This long break and unprecedented experience of what most people would call “normal” life is undoubtedly going to influence Nadal; how could it not? He may discover that as romantic as it sounds, it really isn’t to his liking, that there’s nothing in it that comes even close to approximating how alive and vital he feels on a tennis court, at 5-all in the fifth, with thousands shouting his name.
Then again, he may also take a good, hard look at the way he’s been living and, with the benefit of separation and repose, shrug and ask himself, “Who needs it?”
Ironically, one of the reasons so many people love Rafa is precisely because he seems to be the type of sensitive guy who might actually experience the second of those reactions—yet who also happens to be have been one of the great gladiators of his sport and time.
Other great players—and I mean the ones that ought to be described with an upper-case “G” —have been down similar roads. Bjorn Borg tried to come back after he left the game in 1981, disillusioned and sick of the whole danged thing (partly because of his own version of Djokovic, a relentless kid named John McEnroe). It didn’t work out for him; his lack of desire and heart was monumental and couldn’t be hidden. McEnroe himself experienced a crisis of interest, shortly after he won his final Grand Slam title at U.S. Open in 1984, a year in which he finished in astounding 82-3. He would play in but one more major final.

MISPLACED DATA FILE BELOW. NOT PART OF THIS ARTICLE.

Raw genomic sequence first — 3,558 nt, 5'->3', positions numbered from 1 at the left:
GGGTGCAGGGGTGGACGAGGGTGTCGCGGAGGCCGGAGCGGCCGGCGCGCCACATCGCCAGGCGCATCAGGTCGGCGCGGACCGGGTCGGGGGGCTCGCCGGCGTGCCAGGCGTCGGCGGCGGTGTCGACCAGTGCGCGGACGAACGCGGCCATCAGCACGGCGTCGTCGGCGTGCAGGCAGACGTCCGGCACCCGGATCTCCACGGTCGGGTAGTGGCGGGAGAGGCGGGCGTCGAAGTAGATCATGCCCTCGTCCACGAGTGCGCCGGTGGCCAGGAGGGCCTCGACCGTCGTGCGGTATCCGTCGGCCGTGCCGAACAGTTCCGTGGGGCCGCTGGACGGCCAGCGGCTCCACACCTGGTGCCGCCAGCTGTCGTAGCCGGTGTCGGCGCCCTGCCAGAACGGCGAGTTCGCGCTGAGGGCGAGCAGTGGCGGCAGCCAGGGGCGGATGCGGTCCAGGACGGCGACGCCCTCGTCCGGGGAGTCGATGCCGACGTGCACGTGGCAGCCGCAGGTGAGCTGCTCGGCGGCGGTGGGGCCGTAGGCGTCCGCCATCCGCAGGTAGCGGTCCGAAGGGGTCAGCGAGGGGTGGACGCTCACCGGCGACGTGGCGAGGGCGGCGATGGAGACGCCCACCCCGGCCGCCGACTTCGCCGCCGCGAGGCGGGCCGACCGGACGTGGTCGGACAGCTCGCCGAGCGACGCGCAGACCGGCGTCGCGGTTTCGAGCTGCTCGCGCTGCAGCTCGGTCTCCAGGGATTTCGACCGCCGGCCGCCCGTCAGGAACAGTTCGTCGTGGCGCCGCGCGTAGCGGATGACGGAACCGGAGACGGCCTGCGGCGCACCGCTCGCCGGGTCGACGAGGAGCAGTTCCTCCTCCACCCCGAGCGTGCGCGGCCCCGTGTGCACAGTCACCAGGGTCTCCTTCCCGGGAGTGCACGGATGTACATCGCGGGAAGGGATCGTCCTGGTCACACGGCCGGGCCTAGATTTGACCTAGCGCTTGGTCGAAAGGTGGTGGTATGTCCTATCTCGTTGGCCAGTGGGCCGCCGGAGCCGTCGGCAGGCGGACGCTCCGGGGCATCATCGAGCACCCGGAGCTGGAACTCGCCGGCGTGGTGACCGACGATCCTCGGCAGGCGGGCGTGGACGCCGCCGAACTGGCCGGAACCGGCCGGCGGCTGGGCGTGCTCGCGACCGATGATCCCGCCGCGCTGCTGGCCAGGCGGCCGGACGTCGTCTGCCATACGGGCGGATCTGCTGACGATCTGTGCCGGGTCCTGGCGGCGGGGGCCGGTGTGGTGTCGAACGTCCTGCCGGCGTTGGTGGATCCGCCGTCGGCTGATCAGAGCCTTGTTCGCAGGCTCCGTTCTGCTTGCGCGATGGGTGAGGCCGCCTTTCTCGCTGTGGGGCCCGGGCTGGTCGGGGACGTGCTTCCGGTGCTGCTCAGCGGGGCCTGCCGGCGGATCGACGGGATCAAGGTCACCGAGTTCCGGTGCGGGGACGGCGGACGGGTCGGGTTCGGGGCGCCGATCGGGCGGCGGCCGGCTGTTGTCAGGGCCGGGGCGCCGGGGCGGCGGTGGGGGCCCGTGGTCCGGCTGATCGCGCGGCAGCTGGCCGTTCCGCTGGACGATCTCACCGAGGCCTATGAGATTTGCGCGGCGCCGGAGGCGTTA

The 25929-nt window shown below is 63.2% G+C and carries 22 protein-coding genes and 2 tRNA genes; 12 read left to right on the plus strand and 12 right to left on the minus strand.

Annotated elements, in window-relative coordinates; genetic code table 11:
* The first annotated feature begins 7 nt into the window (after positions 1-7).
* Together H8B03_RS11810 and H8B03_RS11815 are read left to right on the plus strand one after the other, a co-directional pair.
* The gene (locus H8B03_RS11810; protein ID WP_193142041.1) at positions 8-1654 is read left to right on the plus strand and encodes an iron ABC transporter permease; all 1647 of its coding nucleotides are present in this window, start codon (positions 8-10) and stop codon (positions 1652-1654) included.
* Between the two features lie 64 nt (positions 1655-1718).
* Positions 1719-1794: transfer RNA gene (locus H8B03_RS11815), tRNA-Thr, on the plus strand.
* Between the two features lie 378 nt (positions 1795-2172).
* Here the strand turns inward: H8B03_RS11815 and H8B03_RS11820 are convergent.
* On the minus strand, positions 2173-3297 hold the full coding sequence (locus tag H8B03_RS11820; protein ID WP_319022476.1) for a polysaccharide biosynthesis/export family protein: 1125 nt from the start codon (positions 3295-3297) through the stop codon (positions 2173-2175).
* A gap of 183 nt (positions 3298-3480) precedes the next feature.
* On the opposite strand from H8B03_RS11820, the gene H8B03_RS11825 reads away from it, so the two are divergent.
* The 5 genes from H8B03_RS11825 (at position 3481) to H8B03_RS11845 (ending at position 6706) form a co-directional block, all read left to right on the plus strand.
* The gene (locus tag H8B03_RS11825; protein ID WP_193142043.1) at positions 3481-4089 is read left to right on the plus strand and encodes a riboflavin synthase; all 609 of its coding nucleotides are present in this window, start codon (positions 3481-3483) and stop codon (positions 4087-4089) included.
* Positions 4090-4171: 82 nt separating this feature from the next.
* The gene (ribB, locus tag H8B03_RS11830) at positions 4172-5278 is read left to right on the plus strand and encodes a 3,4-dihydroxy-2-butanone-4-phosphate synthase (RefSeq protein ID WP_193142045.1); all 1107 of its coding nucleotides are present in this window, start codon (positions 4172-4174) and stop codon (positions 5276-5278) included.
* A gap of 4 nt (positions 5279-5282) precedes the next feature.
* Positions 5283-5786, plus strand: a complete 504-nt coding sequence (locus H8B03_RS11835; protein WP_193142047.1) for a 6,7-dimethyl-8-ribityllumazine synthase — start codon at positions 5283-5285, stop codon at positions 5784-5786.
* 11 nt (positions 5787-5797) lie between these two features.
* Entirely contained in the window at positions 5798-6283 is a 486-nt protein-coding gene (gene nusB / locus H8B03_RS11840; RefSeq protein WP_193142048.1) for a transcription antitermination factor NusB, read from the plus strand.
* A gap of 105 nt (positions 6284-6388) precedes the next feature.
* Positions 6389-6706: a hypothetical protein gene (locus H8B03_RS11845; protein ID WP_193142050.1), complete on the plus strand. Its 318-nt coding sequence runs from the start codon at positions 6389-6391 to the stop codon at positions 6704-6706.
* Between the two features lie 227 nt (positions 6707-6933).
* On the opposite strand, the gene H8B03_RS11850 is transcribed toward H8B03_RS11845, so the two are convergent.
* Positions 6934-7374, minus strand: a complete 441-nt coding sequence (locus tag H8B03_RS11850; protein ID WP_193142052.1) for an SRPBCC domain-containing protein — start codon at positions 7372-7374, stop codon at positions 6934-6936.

Those cases were different; Borg and McEnroe were already semi- or fully burned out—it’s only natural that they would find that the decline in their appetite was permanent. But the desperation with which Nadal pursued that last French Open title and tried to make a further push at Wimbledon makes me wonder. Great players are entitled to bouts of champion’s fatigue; if injury helps justify such episodes, so much the better. A combination of the two is a pretty powerful one-two punch.
It seems unlikely that Nadal can return in 2013 fueled by the same degree of energy with which he once hunted down Federer, or by the same thirst for revenge that powered him on those wobbly knees to that seventh French Open title. But then this is Rafael Nadal, and we learned long ago not to think anything impossible if he sets his mind—and a pair of healthy legs—to it.